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Faithful, though swift as lightning, the Whole summer fields are thine by right; meek dove ;

And autumn, melancholy wight! Yet more hath nature reconciled in thee; Doth in thy crimson head delight So constant with thy downward eye of love, When rains are on thee. Yet, in aerial singleness, so tree; So humble, yet so ready to rejoice In shoals and bands, a morrice train, In power of wing and never-wearied voice ! Thou greet'st the traveller in the lane;

If welcome once thou count'st it gain; How would it please old ocean to partake, 'Thou art not daunted. With sailors longing for a breeze in vain, Nor car'st if thou be set at nought The harmony that thou best lov'st to make And oft alone in nooks remote Where earth resembles most his blank We meet thee, like a pleasant thought, domain !

(ear When such are wanted. Urania's self might welcome with pleased These mauns mounting towards her native Be violets in their secret mews sphere.

The flowers the wanton zephyrs choose.;

Proud be the rose, with rains and dew's Chanter by heaven attracted, whom no Her head impearling; bars

(suit, Thou liv'st with less ambitious aim, To day-light known deter from that pur- Yet hast not gone without thy fame "Tis well that some sage instinct, when the Thou art indeed by many a claim stars

(mute : The poet's darling. Come forth at evening, keeps thee siill and For not an eyelid could to sleep incline If to a rock from rains he fly, Wert thou among them, singing as they Or, some bright day of April sky, shine!

Imprisoned by hot sunshine lie

Near the green holly,
And wearily at length should fare ;

He needs but look about, and there

Thou art !-a friend at hand, to scare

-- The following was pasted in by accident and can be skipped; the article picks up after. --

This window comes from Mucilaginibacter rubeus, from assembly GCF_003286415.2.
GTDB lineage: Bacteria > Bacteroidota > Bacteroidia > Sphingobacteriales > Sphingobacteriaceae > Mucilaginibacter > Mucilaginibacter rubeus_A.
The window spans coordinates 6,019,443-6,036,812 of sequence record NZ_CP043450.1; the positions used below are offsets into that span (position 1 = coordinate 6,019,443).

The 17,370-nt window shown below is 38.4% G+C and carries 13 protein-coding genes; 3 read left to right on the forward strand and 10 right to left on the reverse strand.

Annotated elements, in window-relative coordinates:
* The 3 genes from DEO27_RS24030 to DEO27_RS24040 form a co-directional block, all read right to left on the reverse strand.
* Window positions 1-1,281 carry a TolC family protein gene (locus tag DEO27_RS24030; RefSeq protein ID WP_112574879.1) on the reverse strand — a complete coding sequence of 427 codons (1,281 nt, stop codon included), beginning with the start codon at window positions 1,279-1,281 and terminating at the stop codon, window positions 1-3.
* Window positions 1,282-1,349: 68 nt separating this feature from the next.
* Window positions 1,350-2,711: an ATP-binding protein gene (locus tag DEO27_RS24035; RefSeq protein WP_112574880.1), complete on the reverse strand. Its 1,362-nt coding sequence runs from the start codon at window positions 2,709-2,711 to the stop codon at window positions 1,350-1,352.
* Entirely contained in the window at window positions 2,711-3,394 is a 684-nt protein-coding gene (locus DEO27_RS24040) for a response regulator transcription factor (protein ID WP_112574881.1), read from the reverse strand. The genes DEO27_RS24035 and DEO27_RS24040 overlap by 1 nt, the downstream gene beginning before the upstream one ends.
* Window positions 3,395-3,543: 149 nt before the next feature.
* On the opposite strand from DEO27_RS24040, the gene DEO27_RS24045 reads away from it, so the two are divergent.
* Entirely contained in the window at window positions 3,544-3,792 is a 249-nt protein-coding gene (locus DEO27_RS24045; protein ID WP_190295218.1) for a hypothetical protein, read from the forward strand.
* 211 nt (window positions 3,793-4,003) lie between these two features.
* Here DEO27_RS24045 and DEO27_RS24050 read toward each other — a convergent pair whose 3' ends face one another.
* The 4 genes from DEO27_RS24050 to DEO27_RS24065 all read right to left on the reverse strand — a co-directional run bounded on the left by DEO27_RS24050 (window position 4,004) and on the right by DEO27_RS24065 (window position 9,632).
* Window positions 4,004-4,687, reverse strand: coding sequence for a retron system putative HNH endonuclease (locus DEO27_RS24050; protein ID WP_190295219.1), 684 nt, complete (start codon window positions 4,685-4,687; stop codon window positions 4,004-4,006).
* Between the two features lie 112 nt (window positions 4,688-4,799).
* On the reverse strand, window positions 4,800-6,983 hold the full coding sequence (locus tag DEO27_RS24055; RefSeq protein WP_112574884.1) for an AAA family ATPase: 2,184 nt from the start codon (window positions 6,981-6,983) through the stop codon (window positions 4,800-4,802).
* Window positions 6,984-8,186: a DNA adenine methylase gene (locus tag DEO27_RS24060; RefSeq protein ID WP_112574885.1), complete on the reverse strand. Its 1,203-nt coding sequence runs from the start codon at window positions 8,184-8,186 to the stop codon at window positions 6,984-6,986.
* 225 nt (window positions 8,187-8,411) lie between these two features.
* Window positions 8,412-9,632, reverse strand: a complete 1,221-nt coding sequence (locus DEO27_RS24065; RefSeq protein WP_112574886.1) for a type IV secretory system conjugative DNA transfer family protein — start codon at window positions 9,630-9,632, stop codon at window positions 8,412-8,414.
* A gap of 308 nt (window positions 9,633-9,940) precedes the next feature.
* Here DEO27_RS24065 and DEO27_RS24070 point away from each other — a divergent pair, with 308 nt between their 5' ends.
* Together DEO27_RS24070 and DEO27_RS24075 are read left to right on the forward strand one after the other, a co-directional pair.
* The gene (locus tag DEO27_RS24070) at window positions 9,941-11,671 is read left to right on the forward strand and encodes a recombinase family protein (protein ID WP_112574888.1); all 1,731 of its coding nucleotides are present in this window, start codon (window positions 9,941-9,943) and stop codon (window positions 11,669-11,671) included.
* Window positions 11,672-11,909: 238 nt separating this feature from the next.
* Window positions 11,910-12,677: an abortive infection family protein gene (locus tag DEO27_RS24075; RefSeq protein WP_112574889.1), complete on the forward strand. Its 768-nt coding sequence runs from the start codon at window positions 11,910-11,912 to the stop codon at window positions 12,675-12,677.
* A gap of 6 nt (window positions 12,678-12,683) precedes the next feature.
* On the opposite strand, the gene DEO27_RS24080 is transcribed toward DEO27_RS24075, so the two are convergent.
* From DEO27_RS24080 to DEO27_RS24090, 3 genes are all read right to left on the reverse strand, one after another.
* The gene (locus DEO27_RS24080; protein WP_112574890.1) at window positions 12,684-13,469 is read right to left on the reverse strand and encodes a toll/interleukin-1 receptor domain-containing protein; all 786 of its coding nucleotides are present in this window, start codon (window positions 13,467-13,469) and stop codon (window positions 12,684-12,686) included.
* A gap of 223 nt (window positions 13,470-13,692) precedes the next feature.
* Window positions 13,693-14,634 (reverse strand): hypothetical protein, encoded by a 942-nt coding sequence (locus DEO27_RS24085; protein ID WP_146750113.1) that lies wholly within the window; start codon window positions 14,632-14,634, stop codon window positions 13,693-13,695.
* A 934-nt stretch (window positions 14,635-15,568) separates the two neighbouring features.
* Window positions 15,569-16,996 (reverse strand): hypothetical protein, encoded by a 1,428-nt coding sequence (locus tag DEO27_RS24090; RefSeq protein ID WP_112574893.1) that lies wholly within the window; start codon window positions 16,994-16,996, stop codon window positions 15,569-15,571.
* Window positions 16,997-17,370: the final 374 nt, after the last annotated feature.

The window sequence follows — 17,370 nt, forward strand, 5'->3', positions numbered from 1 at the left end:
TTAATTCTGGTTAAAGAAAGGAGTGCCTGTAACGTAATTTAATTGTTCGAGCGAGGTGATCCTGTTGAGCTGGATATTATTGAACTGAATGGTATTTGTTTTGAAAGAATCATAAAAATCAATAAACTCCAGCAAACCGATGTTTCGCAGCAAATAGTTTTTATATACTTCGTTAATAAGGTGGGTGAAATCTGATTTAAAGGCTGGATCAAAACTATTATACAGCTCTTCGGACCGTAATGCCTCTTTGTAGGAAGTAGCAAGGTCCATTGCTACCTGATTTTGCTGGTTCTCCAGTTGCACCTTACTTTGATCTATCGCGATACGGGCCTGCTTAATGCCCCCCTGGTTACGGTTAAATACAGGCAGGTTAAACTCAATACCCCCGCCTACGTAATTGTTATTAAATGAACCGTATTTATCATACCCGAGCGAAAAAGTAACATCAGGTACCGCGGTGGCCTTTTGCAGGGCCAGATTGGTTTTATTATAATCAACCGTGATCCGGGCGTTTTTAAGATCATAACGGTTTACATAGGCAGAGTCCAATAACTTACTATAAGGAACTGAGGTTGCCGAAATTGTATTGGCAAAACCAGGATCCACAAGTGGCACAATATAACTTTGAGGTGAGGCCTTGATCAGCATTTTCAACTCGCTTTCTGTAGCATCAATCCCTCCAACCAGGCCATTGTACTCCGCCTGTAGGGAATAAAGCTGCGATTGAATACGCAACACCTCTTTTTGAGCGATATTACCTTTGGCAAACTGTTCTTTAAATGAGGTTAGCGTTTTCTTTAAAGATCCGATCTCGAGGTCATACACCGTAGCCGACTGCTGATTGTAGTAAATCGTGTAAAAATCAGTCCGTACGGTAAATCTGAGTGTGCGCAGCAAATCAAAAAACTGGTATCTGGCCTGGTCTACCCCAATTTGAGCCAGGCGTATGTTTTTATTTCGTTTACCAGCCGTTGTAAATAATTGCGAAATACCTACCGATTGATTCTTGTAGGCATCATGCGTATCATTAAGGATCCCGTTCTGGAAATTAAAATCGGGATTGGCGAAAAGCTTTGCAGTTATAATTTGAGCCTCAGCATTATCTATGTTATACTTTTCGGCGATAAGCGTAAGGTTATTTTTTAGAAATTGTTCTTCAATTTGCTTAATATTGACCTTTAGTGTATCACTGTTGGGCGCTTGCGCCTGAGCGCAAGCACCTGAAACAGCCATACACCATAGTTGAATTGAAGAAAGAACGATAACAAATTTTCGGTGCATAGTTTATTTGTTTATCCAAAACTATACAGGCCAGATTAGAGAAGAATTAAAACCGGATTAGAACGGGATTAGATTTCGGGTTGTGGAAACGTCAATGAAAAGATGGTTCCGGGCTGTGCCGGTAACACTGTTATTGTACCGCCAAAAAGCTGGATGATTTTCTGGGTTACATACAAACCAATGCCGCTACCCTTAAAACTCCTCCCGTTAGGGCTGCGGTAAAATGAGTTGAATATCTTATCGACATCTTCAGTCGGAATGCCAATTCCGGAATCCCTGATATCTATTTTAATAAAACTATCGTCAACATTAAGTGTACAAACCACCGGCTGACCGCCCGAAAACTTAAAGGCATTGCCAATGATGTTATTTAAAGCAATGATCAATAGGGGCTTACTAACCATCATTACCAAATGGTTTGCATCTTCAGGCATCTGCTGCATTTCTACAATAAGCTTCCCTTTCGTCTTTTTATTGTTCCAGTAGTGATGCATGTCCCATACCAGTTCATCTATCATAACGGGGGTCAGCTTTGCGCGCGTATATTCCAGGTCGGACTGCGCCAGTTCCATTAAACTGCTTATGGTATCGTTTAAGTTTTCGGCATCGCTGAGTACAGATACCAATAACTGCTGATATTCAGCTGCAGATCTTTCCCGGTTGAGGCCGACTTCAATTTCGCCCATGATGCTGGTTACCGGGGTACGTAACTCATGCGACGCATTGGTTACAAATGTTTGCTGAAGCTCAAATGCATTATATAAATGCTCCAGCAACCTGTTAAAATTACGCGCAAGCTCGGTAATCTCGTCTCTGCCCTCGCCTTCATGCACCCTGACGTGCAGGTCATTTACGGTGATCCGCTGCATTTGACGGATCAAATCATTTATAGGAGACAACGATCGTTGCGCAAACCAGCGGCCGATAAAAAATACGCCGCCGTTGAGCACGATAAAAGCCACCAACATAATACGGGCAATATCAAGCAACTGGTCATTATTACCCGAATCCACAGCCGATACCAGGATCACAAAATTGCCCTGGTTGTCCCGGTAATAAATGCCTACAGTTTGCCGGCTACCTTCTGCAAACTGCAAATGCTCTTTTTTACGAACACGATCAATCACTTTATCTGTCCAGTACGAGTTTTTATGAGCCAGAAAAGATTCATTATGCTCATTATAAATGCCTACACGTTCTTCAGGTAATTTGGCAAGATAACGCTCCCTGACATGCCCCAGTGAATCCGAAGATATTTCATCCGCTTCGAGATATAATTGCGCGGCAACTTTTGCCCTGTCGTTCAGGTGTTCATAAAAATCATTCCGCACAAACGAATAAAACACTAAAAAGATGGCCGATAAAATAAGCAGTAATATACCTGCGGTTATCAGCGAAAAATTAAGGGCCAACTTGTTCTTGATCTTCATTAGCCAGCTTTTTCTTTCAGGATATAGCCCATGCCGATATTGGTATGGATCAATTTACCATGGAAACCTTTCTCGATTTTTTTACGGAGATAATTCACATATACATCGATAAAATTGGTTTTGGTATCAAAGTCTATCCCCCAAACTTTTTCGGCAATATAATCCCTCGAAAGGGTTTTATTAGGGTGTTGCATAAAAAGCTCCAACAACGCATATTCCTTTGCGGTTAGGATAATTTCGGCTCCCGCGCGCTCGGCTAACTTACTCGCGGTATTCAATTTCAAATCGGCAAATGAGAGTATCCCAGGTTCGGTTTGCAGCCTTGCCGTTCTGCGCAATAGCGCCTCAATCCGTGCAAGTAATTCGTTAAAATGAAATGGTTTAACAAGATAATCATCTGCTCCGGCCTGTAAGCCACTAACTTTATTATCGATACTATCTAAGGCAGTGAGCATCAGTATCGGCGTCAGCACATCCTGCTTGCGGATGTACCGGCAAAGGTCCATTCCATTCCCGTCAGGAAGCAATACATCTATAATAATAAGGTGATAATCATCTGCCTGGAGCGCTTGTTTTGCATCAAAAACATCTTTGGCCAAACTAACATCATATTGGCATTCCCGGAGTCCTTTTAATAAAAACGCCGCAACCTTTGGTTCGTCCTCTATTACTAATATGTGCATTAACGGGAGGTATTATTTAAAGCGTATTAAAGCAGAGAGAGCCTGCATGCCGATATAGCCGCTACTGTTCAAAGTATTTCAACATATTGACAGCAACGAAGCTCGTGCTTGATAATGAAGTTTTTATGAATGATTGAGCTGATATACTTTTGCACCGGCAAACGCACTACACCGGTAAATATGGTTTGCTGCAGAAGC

His melancholy.
“Her* divine skill taught me this,
That from every thing I saw
I could some instruction draw,

A hundred times, by rock or bower,
And raise pleasure to the height

Ere thus I have lain couched an hour,
Through the meanest object's sight. Have I derived from thy sweet power
By the murmur of a spring,

Some apprehension ;
Or the least bough's rustelling ;

Some steady love ; some brief delight;
By a daisy whose leaves spread
Shut when Titan goes to bed;

Some memory that had taken flight ;
Or a shady bush or tree;

Some chime of fancy wrong or right ;
She could more infuse in me

Or stray invention.
Than all Nature's beauties can
In some other wiser man.”—G. WITHER.If stately passions in me burn,

And one chance look to thee should turn, IN youth from rock to rack I went,

I drink out of an humbler urn
From hill to hill in discontent

A lowlier pleasure ;
Or pleasure high and turbulent,
Most pleased when most uneasy i

The homely sympathy that heeds

The common life, our nature breeds ; But now my own delights I make,

A wisdom fitted to the needs
My thirst at every rill can slake,

Of hearts at leisure.
And gladly nature's love partake
Of thee, sweet daisy!

When, smitten by the morning ray,
When winter decks his few gray hairs,

I see thee rise, alert and gay,

Then, cheerful flower! my spirits play Thee in the scanty wreath he wears :

With kindred gladness :
Spring parts the clouds with softest airs,

And when, at dusk, by dews opprest
That she may sun thee ;

Thou sink'st, the image of thy rest

Hath often eased my pensive breast
His muse.

Of careful sadness.

And all day long I number yet,

One have I marked, the happiest guest All seasons through, another debt,

In all this covert of the blest;
Which I, wherever thou art met,

Plail to thee, far above the rest
To thee am owing;

In joy of voice and pinion,
An instinct call it, a blind sense ;

Thou, Linnet ! in thy green array, A happy, genial influence,

Presiding spirit here to-day, Coming one knows not how, nor whence, Dost lead the revels of the May, Nor whither going.